The Importance of Mental Health Programs in the Workplace
| 2 min read
The phrase “workplace wellness” usually implies a program in place at an office to improve the physical health of employees: helping them lose weight, stop smoking, improve cholesterol and blood pressure levels and exercise more. But while all of those goals are important, that alone isn’t enough. It’s also necessary for employees to have access to mental health programs.
By ignoring the mental health of their employees, an employer can suffer serious financial setbacks. According to the Partnership for Workplace Mental Health, mental illness and substance use disorders are the fifth leading cause of short-term disability and the third leading cause of long-term disability.
Narrow it down to depression and you can see how one area of mental health can have a huge impact on the productivity in an office. In a given year, 9.5 percent of the adult population will suffer from some form of depression. And those who have depression miss an average of 4.8 days from work in a three-month period. That causes 200 million lost workdays a year, costing companies between $17 and $44 billion. And that’s just depression. Add in bipolar disorder, anxiety disorders and acute stress disorder and you can see just how important of an issue this is.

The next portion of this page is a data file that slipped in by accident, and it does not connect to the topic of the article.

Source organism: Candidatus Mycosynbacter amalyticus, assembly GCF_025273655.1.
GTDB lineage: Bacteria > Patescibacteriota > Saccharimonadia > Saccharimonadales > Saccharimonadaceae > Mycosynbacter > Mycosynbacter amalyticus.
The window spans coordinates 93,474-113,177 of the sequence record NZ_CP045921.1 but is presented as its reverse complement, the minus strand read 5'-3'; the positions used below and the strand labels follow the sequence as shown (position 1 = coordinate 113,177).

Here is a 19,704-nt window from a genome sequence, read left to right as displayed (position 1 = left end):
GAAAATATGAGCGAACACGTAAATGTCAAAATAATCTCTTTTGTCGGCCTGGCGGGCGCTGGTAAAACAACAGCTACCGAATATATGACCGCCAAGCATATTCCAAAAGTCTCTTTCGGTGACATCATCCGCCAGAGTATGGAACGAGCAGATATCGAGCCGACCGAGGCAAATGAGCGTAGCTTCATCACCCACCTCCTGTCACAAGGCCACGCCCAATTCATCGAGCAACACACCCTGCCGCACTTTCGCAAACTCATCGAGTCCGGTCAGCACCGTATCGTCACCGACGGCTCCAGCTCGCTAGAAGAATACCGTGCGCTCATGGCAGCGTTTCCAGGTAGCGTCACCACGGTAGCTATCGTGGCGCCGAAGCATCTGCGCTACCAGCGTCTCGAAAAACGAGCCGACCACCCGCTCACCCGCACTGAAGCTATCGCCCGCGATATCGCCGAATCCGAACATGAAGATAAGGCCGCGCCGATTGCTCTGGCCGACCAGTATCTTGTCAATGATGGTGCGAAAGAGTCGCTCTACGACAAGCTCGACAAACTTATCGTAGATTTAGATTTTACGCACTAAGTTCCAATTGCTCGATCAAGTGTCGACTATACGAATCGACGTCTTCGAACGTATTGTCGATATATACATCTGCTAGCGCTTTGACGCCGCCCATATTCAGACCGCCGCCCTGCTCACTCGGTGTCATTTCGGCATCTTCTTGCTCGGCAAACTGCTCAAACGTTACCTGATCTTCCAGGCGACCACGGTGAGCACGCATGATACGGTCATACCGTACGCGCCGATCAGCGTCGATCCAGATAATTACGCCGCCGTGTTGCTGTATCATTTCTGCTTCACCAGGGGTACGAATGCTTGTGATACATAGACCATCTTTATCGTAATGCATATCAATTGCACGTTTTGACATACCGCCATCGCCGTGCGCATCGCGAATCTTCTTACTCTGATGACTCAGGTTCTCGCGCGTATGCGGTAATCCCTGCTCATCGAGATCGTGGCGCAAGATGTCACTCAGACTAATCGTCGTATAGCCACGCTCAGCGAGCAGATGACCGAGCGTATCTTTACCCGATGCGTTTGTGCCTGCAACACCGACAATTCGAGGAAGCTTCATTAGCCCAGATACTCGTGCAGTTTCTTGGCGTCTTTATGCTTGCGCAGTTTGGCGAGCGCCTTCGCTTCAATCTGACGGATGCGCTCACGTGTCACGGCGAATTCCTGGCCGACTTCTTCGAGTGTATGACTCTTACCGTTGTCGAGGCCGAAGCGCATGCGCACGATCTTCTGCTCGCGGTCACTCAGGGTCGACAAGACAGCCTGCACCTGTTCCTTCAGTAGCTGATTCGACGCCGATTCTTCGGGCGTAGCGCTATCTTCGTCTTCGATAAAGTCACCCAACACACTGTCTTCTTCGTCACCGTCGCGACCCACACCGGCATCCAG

That’s why it’s so important for companies to make sure there are mental health programs in place for employees. First and foremost, make sure employees understand what mental health benefits are included in their health insurance plans. By adding it to the new-hire orientation, employees will instantly feel that mental health issues are treated the same way that physical health issues are and that there’s no stigma for seeking help for one.
It’s also important to make employees feel there’s a process for bringing up stress- or anxiety-causing issues at work and to encourage employees to use all vacation and personal days allocated to them. If employees feel that their bosses are on their side and will do whatever they can do reduce office-related stress and burnout, it goes a long way.
For other ways to make the office a healthier and happier place, check out these blogs:
Photo credit: Keirsten Marie